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HMRC internal manual

Debt Management and Banking Manual

From
HM Revenue & Customs
Updated
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Summary warrant: Action required before pursuing an action of furthcoming

Before you can proceed with an action of furthcoming you must firstly check

  • the validity of the warrant and the arrestment schedule
  • that the correct name and address is shown on all documents. (In a partnership case care should be taken to ensure that all the partners’ names and addresses are detailed as appropriate)
  • the amount shown on the document is correct at the date of the document. You must also have checked with the arrestee to ascertain as to whether any sums have been caught and if possible the amount caught. Whilst the actual amount caught may not be revealed an indication may be given as to whether or not it would be worthwhile for you to proceed with an action of furthcoming.

Lastly you must check

  • all records to see if there is any indication as to whether the arrestee or debtor (defender) is likely to be sequestrated in the near future
  • whether the defender has gone unknown. (If the answer to this is “yes” then it will be necessary for you to cite the defender by placing an advert in the local newspaper. Because this will incur further substantial costs you should bear this in mind when determining whether it will be cost effective or not to proceed with such an action.)
  • if small regular amounts can be arrested. (If they can then it will be more cost effective to lodge a series of arrestments before proceeding with one action of furthcoming).

Selecting the type of actionOnce all the above checks have been completed and you have decided that an action of furthcoming would be worthwhile you will need to determine whether you will be pursuing the action as a summary cause or as an ordinary cause. This depends on the amount of the “arrested sum” and whether it is £5000 or less or more than £5000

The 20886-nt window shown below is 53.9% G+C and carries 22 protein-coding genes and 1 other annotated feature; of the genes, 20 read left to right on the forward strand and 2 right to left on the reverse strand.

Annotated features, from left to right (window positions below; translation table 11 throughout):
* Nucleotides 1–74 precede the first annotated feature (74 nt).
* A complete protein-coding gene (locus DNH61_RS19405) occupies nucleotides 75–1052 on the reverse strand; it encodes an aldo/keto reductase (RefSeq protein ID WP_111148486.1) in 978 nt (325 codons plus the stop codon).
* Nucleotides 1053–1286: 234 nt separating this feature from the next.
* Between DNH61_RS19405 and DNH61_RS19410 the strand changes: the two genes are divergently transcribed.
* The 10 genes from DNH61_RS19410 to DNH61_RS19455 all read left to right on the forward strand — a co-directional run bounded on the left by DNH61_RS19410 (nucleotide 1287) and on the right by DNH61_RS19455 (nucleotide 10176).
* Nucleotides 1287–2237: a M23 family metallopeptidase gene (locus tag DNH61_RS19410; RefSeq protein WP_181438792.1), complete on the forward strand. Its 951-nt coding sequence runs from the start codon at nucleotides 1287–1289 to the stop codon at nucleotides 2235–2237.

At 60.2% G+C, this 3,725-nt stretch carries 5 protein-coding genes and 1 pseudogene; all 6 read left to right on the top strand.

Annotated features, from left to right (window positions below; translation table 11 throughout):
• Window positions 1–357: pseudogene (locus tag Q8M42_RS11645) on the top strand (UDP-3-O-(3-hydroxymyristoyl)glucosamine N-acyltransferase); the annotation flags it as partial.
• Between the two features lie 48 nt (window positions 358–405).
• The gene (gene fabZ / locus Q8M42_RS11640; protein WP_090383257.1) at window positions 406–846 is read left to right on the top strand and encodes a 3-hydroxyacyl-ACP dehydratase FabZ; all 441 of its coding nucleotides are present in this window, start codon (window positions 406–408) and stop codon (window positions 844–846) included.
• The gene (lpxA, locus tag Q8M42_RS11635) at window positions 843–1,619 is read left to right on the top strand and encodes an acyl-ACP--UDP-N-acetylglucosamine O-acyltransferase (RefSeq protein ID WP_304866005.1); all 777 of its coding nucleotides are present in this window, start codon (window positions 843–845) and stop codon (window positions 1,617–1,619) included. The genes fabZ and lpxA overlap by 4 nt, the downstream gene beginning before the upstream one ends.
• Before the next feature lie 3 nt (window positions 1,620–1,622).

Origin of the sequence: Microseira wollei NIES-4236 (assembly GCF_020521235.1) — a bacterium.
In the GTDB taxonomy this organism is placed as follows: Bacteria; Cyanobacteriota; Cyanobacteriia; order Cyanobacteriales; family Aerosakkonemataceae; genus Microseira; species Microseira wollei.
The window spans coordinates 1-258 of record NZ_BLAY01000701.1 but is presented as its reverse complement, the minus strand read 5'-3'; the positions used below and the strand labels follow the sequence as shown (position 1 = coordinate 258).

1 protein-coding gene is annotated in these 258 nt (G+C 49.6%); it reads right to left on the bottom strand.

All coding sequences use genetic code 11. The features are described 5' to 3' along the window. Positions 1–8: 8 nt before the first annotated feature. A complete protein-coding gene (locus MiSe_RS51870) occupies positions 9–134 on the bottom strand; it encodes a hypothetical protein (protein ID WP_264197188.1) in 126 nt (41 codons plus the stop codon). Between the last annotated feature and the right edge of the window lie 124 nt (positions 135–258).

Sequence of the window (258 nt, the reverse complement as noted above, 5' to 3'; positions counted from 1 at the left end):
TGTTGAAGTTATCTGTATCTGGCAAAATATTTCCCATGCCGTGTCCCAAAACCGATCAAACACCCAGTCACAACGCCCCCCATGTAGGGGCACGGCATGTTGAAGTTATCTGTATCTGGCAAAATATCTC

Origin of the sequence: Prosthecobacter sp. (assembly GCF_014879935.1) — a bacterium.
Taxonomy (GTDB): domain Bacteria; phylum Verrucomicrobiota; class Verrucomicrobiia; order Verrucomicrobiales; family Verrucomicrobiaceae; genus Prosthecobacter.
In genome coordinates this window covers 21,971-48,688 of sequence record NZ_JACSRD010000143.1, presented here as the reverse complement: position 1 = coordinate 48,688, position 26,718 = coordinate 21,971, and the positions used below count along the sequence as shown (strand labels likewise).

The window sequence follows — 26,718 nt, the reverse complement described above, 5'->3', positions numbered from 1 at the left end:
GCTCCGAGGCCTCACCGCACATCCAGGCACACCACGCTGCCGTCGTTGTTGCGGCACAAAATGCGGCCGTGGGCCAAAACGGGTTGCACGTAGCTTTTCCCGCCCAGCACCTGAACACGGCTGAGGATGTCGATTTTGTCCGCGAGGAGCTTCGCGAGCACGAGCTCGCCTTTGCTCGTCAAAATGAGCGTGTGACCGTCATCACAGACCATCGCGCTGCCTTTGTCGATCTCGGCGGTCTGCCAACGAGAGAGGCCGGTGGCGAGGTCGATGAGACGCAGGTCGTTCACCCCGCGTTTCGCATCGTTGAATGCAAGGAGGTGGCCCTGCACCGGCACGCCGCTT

The term “arrested sum” however can have two meanings. These are

  • the amount which you are seeking to arrest or
  • the actual sum caught (that is, the amount that the arrestment has attached).

Arrested sum knownWhere the sum caught by the arrestment is known and this “caught amount” is less than £5000 you should take summary cause (SP) action. Similarly where the sum caught by the arrestment is known and this “caught amount” is more than £5000 you should take ordinary cause (OC) action.

Generally the sum caught will be the same as or less than the sum asked for but occasionally it will be greater when the arrestee has included a sum for expenses.

Arrested sum not knownWhere the sum caught by the arrestment is not known you should take

  • summary cause (SP) action where the sum you are seeking to arrest is £5000 or less and
  • ordinary cause action where the sum you are seeking to arrest is over £5000.